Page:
A Purpose in the Pattern

When introducing Taekwon-do to the world, Grandmaster General Choi Hong Hi detailed that the art comprised five key areas of practice (Taekwon-Do Goosung) . The theory was that these were essentially mutually beneficial and in no means exclusive. The core focus being on the physical development of the student to achieving a capability in the art for effective personal defence.


“Taekwon-Do is composed of fundamental movements, patterns, dallyon, sparring and self defense techniques that are so closely related that it is impossible to segregate one phase of instruction from another.”

Choi Hong Hi Taekwon-do (The Korean Art of Self Defence) 5th Ed ITF 1999 p.725


He further proposed these five elements formed a ‘Cycle of Taekwon-Do’ (Soonhwan Do) in which all were demonstrated as being interdependent and reciprocal in respect of the benefits provided and obtained.


One of these key areas/elements of practice that promotes much discussion, controversy and confusion, is patterns (Tul). (For the purpose of this article we will use the term published by GM Choi Hong Hi in Taekwon-Do 5th Ed. 1999. We recognise that there are however a variety of titles in use to describe this type of training format  e.g. forms, hyung, tul, poomse, kata.)

Existent in some form in most of not all martial arts, patterns are pre-choreographed sequences of movements. Grandmaster Choi defined patterns as:


“...various fundamental movements, most of which represent either attack or defense techniques, set into a fixed or logical sequence.”

Choi Hong Hi Taekwon-do (The Korean Art of Self Defence) 5th Ed ITF 1999 p.524


He further suggests that:


“The student systematically deals with several imaginary opponents under various assumptions, using every available attacking and blocking tool from different directions.

Thus pattern practice enables the student to go through many fundamental movements in series, to develop sparring techniques, improve flexibility of movements, master body shifting, build muscles and breath control, develop fluid and smooth motions, and gain rythmical movements.”

Choi Hong Hi Taekwon-do (The Korean Art of Self Defence) 5th Ed ITF 1999 p.524


In this way a background is provided as to the potential benefits a student may derive from practice of patterns.


Grandmaster Choi further contextualises the practice of patterns by suggesting:


“In short, a pattern can be compared with a unit tactic or a word, if fundamental movement is an individual soldier’s training or alphabet. Accordingly, pattern, the ledger of every movement, is a series of sparring, power, feats and characteristic beauty.”

Choi Hong Hi Taekwon-do (The Korean Art of Self Defence) 5th Ed ITF 1999 p.524


Here he suggests some key points for further discussion. Patterns are a ‘ledger of every movement’ and then by this a record of fundamental movements. Also patterns are aesthetic in nature, performed as much for the ‘characteristic beauty’ of the movements as for the physical benefits derived from such practice. At no point in his presentation of this element of practice does Grandmaster Choi suggest that the practice of patterns is directly the practice of self/personal defence techniques and tactics.

The patterns that we practice and study at Renegade Martial Arts are those suggested in Grandmaster Choi’s initial Taekwon-do publication ‘Taekwon-Do The Art of Self Defence’ published 1965. Here General Choi presented 20 patterns as The Ch’ang Hon school (these being those we practice) and 9 patterns under the banner of The Sho-Rin and Sho-Rei schools. The former are those developed by General Choi, the later being fundamentally Japanese or Okinawan in origin. It is important that we take time to recognise that all these patterns were originally included within the pantheon of ‘Taekwon-Do’ patterns. Indeed time, intentional misinterpretation and unintentional evolution has created the current system of practice where-by one school may well practice a wholly different set of patterns to another and yet still refer to their art as being ‘Taekwon-Do’. It is not the intention here to suggest that one ‘school’ of patterns is more or less appropriate than another. Neither is the scope of this article to investigate the common roots of the arts and get lost in the confusion that often surrounds the variety of histories available. However it is indeed the case that the creation of the Taekwon-Do patterns owes a great deal to those martial arts which came before, and not least those originating from Japan, China and Okinawa. Further in this regard it can be accepted that the principles concerning the practice of patterns within these arts are as relevant to Taekwon-do as they are to that specific art itself. For example, if we look at Taekwon-do’s closest martial art cousin, Shotokan Karate, it’s not just possible to identify similarities in respect of the individual component techniques of the patterns, it’s actually possible to point fingers directly at similar (if not identical) ‘fixed or logical sequences’.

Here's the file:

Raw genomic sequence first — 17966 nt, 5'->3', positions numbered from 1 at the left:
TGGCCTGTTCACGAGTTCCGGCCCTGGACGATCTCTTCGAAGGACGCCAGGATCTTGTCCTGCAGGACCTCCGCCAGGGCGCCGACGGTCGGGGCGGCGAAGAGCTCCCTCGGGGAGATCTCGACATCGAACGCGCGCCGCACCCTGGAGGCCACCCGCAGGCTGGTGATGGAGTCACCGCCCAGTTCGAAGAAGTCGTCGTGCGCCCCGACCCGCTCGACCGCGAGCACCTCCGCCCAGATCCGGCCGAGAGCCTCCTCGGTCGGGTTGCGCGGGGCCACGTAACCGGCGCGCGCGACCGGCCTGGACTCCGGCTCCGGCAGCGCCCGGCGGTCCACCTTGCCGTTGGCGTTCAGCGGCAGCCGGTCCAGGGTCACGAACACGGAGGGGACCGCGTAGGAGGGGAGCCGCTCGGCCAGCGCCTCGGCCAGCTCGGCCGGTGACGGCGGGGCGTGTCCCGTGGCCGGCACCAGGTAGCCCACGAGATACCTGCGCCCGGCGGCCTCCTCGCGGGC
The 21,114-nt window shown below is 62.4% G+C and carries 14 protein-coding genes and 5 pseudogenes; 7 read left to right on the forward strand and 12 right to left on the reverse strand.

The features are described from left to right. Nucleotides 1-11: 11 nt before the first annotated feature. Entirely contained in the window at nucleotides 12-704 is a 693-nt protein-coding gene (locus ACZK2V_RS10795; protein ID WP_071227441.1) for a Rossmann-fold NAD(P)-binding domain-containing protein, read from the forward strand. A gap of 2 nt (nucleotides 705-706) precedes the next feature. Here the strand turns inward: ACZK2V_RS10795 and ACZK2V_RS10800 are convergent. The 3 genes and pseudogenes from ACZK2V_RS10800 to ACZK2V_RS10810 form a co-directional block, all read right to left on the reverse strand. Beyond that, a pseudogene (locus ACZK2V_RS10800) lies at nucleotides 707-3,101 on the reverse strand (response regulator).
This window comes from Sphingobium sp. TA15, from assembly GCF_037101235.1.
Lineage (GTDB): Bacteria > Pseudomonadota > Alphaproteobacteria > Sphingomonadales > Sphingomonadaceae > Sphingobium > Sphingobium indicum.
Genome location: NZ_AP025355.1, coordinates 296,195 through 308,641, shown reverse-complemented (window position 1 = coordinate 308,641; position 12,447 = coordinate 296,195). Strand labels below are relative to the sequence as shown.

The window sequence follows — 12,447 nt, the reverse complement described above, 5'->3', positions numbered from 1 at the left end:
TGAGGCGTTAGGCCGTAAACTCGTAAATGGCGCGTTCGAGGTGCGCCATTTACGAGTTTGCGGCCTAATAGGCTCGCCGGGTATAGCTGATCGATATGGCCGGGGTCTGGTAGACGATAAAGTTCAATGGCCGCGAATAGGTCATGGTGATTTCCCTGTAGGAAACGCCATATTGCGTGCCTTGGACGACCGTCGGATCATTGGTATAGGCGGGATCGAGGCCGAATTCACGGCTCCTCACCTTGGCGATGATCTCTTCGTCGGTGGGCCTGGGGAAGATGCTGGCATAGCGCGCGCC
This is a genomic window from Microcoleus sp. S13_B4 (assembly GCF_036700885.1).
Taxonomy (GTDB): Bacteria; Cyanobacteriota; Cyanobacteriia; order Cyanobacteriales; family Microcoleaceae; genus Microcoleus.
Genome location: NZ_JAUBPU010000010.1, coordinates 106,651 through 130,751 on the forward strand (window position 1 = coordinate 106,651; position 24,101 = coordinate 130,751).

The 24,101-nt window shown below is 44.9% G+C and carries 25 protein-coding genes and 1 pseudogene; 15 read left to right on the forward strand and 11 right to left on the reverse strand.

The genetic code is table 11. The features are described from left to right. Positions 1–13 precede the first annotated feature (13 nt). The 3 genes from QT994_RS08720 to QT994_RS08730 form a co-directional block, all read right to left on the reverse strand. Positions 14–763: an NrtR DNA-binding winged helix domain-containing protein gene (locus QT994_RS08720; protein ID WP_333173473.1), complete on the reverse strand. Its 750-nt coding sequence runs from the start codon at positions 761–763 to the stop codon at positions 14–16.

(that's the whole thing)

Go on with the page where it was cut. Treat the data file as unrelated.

Gichin Funakoshi, the father of Shotokan Karate, stated the following concerning kata practice:


‘Once kata has been learned, it must be practised repeatedly until it can be applied in an emergency, for knowledge of just the sequence of a kata in karate is useless.’


‘To practice kata is not to memorize an order. Find the katas that work for you, understand them, digest them and stick with them for life.’


‘A student well versed in even one technique will naturally see corresponding points in other techniques. An upper level punch, a lower punch, a front punch and a reverse punch are all essentially the same. Looking over thirty-odd kata, he should be able to see that they are essentially variations on just a handful.’


The essence of these quotes would appear to suggest that the practice of kata is directed towards a more directly functional result than merely the aesthetic, sparring and fitness benefits alluded to by General Choi.


Further Kenwa Mabuni, founder of the Shito-Ryu school of Karate suggests:


‘ A kata is not fixed or immoveable. Like water, it’s ever changing and fits itself to the shape of the vessel containing it. However, kata are some kind of beautiful competitive dance, but a grand martial art of self defense - which determines life and death.’


‘The meaning of the directions in kata is not well understood, and frequently mistakes are made in the interpretation of kata movements. In extreme cases, it is sometimes heard that “this kata moves in 8 directions so it is designed for fighting 8 opponents” or some such nonsense.”


‘Do not fall into the trap of thinking that just because a kata begins to the left that the opponent is attacking from the left.’